Drawn to the Wild: Paintings of New Zealand Birds by Nicolas Dillon
A white heron elegantly graces the cover of this book of sketchings, drawings and paintings by New Zealand wildlife painter, Nicolas Dillon. Dillon has drawn over fifty birds in all, from albatross to tern, from spoonbill to bellbird, from chaffinch to kea.
All are native or naturalised New Zealand birds, ones that you might spot on the river or along the coastline. Some will likely be familiar, while others a surprise, but all the drawings inspire you to keep an eye out for them! There’s a sense of life to the drawings of the birds. I particularly like the drawing of the wackliy distinctive spoonbills, birds I’d never heard of, with a long beak with a bulge at the bottom. The artistically rendered pictures convey movement and emotion, but are still true to their subjects to allow amateur birdwatchers to identify the real thing. On a recent beach trip, I consulted the artworks to find that I had seen an oyster-catcher, a California quail, and a dotteral all in one day. The descriptions accompanying the birds focus on Dillon’s view of the birds, their colours, and his experience of them.
The ‘facts’ are not the focus of this book, rather the impressions. I found myself wanting to know where I might find some of them, as the book didn’t give information such as their region. However, there is Google for this! This is a book of art, and a book about seeing the natural world through the artist’s eyes.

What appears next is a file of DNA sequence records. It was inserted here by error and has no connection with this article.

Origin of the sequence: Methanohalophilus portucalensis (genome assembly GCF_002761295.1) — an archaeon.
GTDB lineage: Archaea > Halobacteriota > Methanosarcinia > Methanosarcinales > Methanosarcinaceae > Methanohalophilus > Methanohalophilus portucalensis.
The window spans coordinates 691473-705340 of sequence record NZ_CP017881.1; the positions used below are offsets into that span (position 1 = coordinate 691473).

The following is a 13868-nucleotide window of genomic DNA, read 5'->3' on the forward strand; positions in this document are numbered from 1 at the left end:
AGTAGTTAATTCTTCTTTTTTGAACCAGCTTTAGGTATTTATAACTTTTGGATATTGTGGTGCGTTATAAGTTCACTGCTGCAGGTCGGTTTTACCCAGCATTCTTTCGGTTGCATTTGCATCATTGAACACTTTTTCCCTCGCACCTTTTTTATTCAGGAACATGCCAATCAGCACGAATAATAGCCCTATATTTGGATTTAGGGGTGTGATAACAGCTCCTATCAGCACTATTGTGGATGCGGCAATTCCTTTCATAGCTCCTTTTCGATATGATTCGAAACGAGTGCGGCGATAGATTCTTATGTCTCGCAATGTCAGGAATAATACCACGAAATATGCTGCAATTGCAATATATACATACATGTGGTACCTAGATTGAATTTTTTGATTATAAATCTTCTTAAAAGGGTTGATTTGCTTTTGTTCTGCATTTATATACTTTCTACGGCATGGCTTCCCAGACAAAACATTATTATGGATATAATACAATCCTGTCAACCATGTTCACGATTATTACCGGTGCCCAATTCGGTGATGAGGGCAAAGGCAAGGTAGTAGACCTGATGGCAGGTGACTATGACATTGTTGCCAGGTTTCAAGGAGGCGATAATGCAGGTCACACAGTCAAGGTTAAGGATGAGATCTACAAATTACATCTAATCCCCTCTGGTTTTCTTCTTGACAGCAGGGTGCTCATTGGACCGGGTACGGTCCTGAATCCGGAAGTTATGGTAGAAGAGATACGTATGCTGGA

The book begins with an introduction that traces the origins of Dillon’s call to wildlife painting. He asks the question ‘why birds?’ He traces his fascination to an incident in his childhood when a shining cuckoo crashed into the window. For him, the urge to observe and draw birds is also rooted in his love of nature. The introduction describes in poetic terms the artist’s practice of making his way down to the river to watch birds in the evening, the water like ‘aluminium, steely grey and subtle turquoise, shot through with pink’. Dillon reflects on nature, the environment, and his place within it. Dillon’s connection with his models is emotional: ‘it was birds that coloured my world and quietly worked their way into the fibre of my soul.’ His parents were a strong influence in shaping his relationship with the world around him from childhood, and he also describes the influence of New Zealand painter Raymond Ching, who in a letter to Dillon as a teenager, advised him to travel and explore, which Dillon did.
Despite these interesting and enlightening notes by the artist, the birds are the focus of this book. They are the stand out characters: standing on one leg, preening their feathers, flying, and my favourite, the spoonbill, looking unintentionally goofy. Dillon makes them seem as though they might waddle or fly off the page. I flicked through it, admired the pictures, and went back to read it in detail. A beautiful book, and made especially precious because its subjects are birds you can look outside and see for yourself.
Reviewer: Susannah Whaley
Potton and Burton, RRP $59.99